Good Morning, Broncos fans! Greg Gabriel's latest post-draft analysis covers the AFC West, and he seems generally impressed with the group of players Denver came away with. Like most, Gabriel sees Von Miller as playing the Sam on 1st and 2nd down, rushing the passer on 3rd down, and being capable in coverage. But contrary to the general consensus, Gabriel thinks Rahim Moore struggled in coverage last season and thinks he may ultimately be best suited to play strong safety, a position he sees Quinton Carter fitting into quite well. In Gabriel's opinion, Orlando Franklin makes sense at right tackle but has the versatility to also play guard, while he's not so sure that Nate Irving can return to his pre-accident form.
Gabriel likes both of Denver's TE choices, praising the upside of both Julius Thomas and Virgil Green, along with the willingness of the former to block, even if he needs to improve at it. He also says the Broncos got great value with Green in the seventh round, and finally Gabriel likes Denver's selection of Mike Mohamed but doesn't see Jeremy Beal sticking with the team.
Good Morning, Broncos fans! Chris Hall interviewed Dennis Allen recently, and following Krieger's column from last week it's another excellent chance to get to know Denver's new DC. As we've heard constantly from the Broncos' hierarchy in recent months, Allen says he wants his defense to exhibit speed, athleticism, aggression, toughness and violence. According to Allen, what will set his squad apart is the "culture" and attitude of the defense rather than the Xs and Os, and he expects the youthful infusion of draft picks will help the Broncos sustain the success they had shown early in the 2009 season.
The 38-year-old first-time DC says the tilt of the NFL's rules toward the offense mean that defenses don't have a lot of schemes or tricks to fall back upon; rather, they must utilize fear and intimidation to gain an edge. Judging by Allen's words, he'll have to prove a master motivator more than anything else if he's to be a success with Denver - and from this video, we can at least see that Allen is a confident, well-spoken and intelligent guy. Granted, all coordinators should exhibit those very characteristics, but it's certainly a comfort that Allen does, and it's a great foundation on which to build.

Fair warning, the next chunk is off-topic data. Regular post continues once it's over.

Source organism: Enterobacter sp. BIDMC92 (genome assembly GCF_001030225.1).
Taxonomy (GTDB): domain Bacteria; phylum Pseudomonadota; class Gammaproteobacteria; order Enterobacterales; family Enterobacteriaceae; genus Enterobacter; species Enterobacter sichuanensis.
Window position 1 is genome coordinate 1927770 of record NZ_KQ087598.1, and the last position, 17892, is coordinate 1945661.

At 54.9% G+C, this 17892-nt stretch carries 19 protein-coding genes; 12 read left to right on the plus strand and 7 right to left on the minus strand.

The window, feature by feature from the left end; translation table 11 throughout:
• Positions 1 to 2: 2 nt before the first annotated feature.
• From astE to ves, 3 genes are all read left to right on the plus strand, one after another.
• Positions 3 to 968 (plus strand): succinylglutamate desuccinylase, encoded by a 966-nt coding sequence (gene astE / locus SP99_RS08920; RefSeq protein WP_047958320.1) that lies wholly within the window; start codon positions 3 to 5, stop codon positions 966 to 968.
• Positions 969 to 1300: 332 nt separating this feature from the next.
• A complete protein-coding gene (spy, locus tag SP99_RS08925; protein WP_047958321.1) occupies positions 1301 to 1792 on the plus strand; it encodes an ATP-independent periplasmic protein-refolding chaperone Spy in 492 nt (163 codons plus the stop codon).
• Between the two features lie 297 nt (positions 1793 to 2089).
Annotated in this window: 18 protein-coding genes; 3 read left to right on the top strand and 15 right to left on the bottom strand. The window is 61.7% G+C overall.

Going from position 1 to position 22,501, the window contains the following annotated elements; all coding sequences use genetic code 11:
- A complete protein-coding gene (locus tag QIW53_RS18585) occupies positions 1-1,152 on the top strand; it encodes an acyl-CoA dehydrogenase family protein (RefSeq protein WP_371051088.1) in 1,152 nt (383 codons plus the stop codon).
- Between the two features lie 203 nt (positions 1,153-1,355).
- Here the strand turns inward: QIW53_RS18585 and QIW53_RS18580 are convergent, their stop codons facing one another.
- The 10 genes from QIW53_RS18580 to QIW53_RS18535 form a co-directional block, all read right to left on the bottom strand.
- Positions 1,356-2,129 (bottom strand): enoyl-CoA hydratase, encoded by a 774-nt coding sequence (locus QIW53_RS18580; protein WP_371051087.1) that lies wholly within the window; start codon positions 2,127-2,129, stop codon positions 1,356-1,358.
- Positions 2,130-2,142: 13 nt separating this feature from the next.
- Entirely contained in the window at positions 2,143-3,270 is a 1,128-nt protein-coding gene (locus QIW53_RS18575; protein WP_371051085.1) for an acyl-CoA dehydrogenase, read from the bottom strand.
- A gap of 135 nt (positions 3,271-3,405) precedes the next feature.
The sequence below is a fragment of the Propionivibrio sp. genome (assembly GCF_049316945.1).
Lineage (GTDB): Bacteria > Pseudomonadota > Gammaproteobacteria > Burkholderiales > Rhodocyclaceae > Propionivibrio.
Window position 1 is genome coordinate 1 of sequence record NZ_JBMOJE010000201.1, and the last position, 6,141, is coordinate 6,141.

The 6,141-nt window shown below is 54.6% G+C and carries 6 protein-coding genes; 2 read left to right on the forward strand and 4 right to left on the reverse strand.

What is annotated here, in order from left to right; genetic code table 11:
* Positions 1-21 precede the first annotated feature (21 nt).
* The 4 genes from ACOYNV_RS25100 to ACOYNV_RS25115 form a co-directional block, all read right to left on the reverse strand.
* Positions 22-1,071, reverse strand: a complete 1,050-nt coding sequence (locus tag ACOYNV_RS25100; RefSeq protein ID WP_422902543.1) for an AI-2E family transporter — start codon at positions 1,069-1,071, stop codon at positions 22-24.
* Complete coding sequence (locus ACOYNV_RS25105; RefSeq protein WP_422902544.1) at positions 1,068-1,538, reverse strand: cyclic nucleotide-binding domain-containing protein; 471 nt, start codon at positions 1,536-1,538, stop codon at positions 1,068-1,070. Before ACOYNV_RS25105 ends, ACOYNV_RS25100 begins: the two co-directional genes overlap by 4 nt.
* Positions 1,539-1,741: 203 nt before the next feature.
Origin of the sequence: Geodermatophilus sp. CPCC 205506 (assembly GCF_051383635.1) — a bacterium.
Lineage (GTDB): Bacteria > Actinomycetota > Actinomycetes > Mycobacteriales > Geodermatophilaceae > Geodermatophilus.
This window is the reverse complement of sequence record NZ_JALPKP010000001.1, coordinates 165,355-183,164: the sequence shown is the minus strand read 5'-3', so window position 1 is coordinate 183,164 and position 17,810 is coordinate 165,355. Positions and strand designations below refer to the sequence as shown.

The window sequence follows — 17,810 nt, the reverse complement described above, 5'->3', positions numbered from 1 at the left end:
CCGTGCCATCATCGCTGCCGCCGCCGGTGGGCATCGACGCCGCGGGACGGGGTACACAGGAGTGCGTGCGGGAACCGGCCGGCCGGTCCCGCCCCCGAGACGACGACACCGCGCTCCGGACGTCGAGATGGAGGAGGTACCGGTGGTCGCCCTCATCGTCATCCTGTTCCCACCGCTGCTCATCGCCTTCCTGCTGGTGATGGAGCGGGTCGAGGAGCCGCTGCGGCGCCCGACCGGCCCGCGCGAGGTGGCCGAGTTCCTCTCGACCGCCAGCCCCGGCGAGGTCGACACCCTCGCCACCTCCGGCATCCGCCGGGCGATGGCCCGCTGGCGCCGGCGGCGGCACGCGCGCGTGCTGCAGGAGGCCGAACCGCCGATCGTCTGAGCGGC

Good Morning, Broncos fans! Neat story this morning from LJ on third-year safety David Bruton, who has been putting his free time and poli sci degree to great use this offseason. The special teams standout has been filling in as a substitute teacher at the public elementary and high schools in his hometown of Miamisburg, Ohio. While Bruton's primary reason for doing this work is to be near his five-year-old son Jaden, the experience has opened up the possibility of going into teaching after his playing days are over. He's apparently also pondering going into family law or social work someday.
Good Morning, Broncos fans! There was indeed an earthquake last night in the Bay Area, but it only registered as a 3.6 and caused no major damage. So, we're all still here and what better time to give thanks than the day after the scheduled end of the world? Thanks friends, for being here each and every day and supporting our writing at IAOFM. We appreciate you, especially so after having escaped the end of the world.